NOV 04, 2016 3:39 PM PDT

Wake up call: We are in the midst of the 6th mass extinction


According to the geologic time scale, Earth has already experienced five mass extinctions. The most famous mass extinction came from space, but the biggest might have been because of carbon dioxide. Cataclysms, whether the asteroid that ended the dinosaurs' reign or the volcanism that may have caused the Great Dying, drove the first five mass extinctions in Earth's history, in which 75% of more of the planet's life died out. But what's happening now?

"Anthropocene defaunation," or the sixth mass extinction that's happening to the planet now is because of us - humans. Scientists can't be sure of the current die-off rate, perhaps because much of it is happening to beetles and other insects that are notoriously overlooked. But according to a study in Science, the total number of such invertebrates fell by half over the past 35 years while the human population doubled.

So what do we do about this? There are several methods for going about conservation legislation. The most successful method involves protecting keystone species - those species such as wolves and ochre sea stars that hold together entire ecosystems because of the roles that they play. Conservation programs for these species, which can include protection laws and reintroduction processes, are potentially more important than protection of those cute charismatic megafauna like elephants, tigers, and polar bears. (Although protection of such animals can also be an umbrella protection for many other not-as-cute species like in the case of pandas and certain endangered ferns!)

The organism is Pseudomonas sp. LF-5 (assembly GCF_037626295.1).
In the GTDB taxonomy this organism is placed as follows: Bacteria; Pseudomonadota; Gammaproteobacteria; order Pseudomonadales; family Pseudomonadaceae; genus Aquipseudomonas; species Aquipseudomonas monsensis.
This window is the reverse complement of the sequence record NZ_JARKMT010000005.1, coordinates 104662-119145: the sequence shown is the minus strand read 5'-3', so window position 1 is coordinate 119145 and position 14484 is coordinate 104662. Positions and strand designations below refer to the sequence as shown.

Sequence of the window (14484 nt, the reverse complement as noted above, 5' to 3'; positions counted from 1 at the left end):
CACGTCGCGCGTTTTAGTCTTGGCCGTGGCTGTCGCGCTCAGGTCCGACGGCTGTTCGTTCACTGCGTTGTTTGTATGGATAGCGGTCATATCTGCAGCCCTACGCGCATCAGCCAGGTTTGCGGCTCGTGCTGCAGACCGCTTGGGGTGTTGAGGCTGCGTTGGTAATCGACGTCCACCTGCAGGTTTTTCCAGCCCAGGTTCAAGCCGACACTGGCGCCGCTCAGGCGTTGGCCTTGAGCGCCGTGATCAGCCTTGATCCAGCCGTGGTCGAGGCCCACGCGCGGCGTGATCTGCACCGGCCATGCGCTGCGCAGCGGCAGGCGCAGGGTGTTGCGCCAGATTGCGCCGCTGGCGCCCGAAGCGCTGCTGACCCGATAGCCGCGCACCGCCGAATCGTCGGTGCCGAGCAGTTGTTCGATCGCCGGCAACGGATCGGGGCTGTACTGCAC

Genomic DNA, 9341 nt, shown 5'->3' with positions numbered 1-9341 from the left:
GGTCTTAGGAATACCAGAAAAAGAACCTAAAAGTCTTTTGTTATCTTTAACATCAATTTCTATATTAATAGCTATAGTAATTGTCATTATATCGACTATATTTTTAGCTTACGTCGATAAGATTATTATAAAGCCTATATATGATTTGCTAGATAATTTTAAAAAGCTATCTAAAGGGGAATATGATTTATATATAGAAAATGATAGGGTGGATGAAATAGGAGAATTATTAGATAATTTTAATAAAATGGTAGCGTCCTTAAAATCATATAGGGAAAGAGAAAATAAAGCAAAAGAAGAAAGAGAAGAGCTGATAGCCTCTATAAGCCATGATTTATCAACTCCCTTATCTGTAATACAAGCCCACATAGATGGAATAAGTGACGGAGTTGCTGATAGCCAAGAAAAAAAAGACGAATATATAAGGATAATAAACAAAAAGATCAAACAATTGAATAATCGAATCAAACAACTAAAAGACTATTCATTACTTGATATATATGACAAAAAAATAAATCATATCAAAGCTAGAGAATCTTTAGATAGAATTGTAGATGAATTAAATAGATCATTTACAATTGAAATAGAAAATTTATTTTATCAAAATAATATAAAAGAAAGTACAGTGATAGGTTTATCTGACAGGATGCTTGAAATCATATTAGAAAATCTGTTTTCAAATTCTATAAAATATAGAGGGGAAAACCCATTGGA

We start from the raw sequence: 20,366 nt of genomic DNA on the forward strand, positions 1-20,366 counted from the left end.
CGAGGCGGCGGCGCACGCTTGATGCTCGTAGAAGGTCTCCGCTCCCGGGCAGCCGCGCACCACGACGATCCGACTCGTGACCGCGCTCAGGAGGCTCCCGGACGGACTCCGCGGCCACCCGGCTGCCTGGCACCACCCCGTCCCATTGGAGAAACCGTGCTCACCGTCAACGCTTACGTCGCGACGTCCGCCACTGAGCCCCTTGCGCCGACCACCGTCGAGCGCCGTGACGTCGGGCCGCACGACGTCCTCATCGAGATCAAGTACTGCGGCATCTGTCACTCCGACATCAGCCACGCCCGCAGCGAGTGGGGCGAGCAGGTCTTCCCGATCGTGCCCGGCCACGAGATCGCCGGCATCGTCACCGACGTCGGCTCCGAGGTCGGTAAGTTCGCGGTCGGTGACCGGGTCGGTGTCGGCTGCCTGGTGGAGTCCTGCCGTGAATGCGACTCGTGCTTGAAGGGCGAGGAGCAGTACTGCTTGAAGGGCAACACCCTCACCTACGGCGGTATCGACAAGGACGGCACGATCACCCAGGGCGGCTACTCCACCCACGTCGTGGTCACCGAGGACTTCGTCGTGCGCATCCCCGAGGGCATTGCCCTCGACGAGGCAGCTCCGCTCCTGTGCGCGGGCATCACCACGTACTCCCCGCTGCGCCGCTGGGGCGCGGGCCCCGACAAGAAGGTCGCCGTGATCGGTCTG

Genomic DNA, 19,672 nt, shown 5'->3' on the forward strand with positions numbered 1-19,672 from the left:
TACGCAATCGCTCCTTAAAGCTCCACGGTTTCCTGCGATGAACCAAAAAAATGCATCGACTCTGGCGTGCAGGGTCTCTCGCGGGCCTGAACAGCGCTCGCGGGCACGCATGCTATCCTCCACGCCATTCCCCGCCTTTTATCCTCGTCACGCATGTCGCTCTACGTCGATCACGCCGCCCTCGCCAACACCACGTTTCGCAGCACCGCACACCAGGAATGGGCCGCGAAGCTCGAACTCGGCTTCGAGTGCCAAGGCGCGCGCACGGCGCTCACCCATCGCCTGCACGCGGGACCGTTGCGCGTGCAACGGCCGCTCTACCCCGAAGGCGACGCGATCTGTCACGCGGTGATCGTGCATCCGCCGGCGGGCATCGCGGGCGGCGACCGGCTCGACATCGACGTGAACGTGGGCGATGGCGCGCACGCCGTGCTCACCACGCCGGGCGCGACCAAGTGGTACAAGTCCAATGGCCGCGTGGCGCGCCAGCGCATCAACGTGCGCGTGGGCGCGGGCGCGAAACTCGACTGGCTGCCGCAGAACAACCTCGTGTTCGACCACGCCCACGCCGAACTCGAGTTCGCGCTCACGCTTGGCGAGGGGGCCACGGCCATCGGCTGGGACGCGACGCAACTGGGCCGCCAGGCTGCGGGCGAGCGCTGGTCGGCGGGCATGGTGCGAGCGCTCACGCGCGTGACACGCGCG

Sources: Scientific American
About the Author
  • Kathryn is a curious world-traveller interested in the intersection between nature, culture, history, and people. She has worked for environmental education non-profits and is a Spanish/English interpreter.
You May Also Like
JUL 08, 2020
Neuroscience
Maternal Instinct Overrides Brain's Decision Making
JUL 08, 2020
Maternal Instinct Overrides Brain's Decision Making
Researchers have found that the maternal instinct can override the brain's decision-making regions to prioritize car ...
JUL 08, 2020
Chemistry & Physics
Microbots Show Promise for Advancing Single-Cell Tissue Biopsy
JUL 08, 2020
Microbots Show Promise for Advancing Single-Cell Tissue Biopsy
A biopsy is an invasive, interventional procedure that involves extracting a tissue sample for the diagnosis o ...
AUG 27, 2020
Space & Astronomy
Space Rock May Contain Building Blocks for DNA
AUG 27, 2020
Space Rock May Contain Building Blocks for DNA
Researchers say that a space rock that landed in Costa Rica on April 23rd, 2019, came from an asteroid that exists as a ...
OCT 02, 2020
Chemistry & Physics
A New Way of Building Houses: 3-D Printing with Clay
OCT 02, 2020
A New Way of Building Houses: 3-D Printing with Clay
Our ancestors had a long history of building dwelling structures using clay and plant-based fibrous materials. Even thes ...
NOV 05, 2020
Chemistry & Physics
No, Gravity Doesn't Affect How Bubbles Collapse
NOV 05, 2020
No, Gravity Doesn't Affect How Bubbles Collapse
The ubiquitous presence of bubbles makes them a common phenomenon, but interestingly our understanding of this globular ...
NOV 12, 2020
Chemistry & Physics
Can a Chemical Be Both Nurturing and Destructive?
NOV 12, 2020
Can a Chemical Be Both Nurturing and Destructive?
On August 4, a megascale explosion almost leveled half of Beirut, the capital city of Lebanon. At the center of the negl ...
Loading Comments...